Thursday, May 7, 2009

Songpan Horse Trek part 7 Food

Inside the cookhouse all hands pitch in frying up a batch of morning yóu tiáo 油条 (deep-fried dough/breadstick, a kind of Chinese dounut that you can dip in sugar or just eat the way it is). The food is included in the cost of the trek. It is tasty, abundant but very simple and can be perceived as quite monotonous by some picky foreigners: potatoes, pumpkin, rice, tomatoes in sugar, cucumber and squash, dry tofu (dòufu gan) in a tasty broth (yum!), breadsticks, horse tea (see below), Songpan bread etc is pretty much it. There is no meat included in the price. You can order a goat to roast but this costs about 600 yuan per goat. 

I did this trek the first time a little over 20 years ago and the food hasn't changed or improved one iota since then - this is one of the things that most foreigners complain about during the trek. So if you are a stickler for meat or good munchies and are heading out for several days (like up to the Ice Mountain Lake) bring extra delicacies from Songpan or Chengdu (where you can buy just about any delicacy under the sun). Songpan is famous for its various dried and cured meats, these can be easily transported in plastic bags and eaten with bread.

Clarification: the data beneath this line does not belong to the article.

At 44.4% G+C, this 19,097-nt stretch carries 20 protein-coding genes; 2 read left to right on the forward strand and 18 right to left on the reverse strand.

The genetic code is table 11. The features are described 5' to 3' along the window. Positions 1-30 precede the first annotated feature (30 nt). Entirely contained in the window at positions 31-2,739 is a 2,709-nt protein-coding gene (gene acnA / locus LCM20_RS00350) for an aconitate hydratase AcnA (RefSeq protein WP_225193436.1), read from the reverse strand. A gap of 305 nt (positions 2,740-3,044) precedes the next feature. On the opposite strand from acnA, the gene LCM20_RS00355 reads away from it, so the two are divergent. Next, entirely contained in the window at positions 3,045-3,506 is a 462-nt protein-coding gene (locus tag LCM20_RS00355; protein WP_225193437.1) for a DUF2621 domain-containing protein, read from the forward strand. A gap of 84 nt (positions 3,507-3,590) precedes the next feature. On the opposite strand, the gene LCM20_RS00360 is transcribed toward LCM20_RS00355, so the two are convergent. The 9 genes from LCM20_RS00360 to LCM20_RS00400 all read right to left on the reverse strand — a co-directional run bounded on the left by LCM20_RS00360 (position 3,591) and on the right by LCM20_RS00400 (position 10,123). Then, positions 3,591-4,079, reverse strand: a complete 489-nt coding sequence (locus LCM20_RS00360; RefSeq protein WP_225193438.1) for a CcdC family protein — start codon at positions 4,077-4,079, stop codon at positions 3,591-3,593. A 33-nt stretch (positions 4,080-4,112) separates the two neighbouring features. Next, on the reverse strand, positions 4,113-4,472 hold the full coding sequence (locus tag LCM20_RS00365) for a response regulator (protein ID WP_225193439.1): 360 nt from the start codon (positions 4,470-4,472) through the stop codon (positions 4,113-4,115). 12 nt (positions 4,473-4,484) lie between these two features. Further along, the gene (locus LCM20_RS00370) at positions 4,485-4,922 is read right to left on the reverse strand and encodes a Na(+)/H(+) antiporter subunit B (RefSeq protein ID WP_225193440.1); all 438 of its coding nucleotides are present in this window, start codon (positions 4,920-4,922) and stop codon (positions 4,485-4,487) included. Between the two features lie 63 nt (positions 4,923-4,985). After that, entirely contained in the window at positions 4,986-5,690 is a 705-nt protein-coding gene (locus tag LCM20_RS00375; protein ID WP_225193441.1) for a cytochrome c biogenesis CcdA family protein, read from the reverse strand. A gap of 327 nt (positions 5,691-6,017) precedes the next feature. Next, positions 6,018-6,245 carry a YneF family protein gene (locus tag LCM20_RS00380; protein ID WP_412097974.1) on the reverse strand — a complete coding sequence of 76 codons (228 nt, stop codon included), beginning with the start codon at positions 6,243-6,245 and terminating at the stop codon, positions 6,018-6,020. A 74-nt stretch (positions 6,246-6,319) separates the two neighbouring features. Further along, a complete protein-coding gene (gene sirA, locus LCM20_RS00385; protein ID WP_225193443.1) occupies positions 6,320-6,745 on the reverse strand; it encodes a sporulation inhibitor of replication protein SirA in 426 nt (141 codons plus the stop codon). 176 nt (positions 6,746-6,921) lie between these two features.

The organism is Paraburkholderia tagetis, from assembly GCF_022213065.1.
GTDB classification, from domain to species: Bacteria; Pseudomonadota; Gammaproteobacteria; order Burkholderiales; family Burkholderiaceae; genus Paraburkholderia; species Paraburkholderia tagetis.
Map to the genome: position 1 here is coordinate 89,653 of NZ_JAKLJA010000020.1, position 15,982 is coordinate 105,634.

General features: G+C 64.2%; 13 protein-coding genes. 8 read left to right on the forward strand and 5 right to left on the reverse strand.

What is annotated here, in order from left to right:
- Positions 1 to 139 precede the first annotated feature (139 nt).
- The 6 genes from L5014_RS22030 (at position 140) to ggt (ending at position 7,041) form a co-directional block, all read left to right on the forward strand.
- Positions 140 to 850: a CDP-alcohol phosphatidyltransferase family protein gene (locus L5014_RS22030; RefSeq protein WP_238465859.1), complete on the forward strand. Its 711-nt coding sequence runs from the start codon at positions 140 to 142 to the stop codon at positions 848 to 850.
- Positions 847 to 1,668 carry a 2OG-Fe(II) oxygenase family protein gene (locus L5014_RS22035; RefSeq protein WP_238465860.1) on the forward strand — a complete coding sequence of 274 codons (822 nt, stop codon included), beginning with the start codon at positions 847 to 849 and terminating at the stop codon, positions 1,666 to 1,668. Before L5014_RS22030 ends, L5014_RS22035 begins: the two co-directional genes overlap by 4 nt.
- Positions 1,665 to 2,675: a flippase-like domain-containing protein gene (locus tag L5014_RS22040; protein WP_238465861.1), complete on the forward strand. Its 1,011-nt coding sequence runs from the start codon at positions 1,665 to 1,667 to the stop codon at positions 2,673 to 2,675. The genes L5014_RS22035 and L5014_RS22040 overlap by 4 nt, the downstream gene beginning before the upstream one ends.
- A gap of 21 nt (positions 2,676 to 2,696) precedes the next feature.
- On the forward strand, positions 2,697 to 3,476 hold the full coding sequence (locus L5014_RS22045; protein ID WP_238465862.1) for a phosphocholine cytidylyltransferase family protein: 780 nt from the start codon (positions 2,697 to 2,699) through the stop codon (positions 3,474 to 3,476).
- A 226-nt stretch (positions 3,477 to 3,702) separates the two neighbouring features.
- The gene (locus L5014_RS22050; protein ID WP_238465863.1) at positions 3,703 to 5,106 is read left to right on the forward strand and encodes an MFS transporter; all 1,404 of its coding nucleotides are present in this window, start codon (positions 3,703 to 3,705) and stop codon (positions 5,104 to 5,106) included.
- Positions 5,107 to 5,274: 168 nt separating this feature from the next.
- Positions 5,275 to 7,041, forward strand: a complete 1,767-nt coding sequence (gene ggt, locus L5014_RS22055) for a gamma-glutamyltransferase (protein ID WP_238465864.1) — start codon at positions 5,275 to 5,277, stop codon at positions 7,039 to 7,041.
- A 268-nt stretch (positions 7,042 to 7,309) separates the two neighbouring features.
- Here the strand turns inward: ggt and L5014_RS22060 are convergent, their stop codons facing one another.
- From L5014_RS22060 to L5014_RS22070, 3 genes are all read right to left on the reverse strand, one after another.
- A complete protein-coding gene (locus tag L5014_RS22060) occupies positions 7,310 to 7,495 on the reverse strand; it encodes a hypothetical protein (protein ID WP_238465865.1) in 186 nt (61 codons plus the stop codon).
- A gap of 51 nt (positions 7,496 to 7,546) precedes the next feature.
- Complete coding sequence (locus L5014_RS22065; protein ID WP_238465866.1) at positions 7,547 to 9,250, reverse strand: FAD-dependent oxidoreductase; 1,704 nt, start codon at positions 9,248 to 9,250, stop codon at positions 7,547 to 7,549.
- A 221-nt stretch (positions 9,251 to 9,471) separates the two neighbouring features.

Boiling up water for tea, hot chocolate and coffee on Day 1. 
Mr Booz has to have his morning tea, horse tea isn't good enough, has to be Lipton's!
Day 2 Burton spent too much time close to the fire last night roasting marshmallows and has swollen eyes (or maybe he just woke up on the wrong side of the sleeping bag this morning). He's hugging our huge box of trail mix/gorp.  
Maya L warming her hands with a mug of hot chocolate. 
Potato and pumpkin stew, yummy but not to the taste of the kids unfortunately. They preferred dough sticks dipped in sugar or whatever goodies their parents had stashed away for them from Chengdu. 
Even horses have to eat! Mush is served out of cut off basketballs that can be tied to their bridles. Whatever we and the horsemen hadn't finished for our meals they ate mixed with chewy broadbeans. 

All photos ©Ingrid Booz Morejohn


  1. 那个吃的是土豆吗?
    nàɡè chī de shì tǔ dòu ma?

  2. Di liuge de zhaopian shi yi da wan tudou he nangua, zhenda hao chi!